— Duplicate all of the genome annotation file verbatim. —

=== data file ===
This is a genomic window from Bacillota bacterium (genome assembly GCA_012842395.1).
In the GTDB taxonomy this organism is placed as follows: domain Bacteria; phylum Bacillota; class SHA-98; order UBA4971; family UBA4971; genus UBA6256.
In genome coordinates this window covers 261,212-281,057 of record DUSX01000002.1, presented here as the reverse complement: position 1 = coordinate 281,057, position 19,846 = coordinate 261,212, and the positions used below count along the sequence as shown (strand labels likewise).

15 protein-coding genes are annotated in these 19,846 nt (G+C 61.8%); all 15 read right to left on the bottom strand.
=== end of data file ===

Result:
This is a genomic window from Bacillota bacterium (genome assembly GCA_012842395.1).
In the GTDB taxonomy this organism is placed as follows: domain Bacteria; phylum Bacillota; class SHA-98; order UBA4971; family UBA4971; genus UBA6256.
In genome coordinates this window covers 261,212-281,057 of record DUSX01000002.1, presented here as the reverse complement: position 1 = coordinate 281,057, position 19,846 = coordinate 261,212, and the positions used below count along the sequence as shown (strand labels likewise).

15 protein-coding genes are annotated in these 19,846 nt (G+C 61.8%); all 15 read right to left on the bottom strand.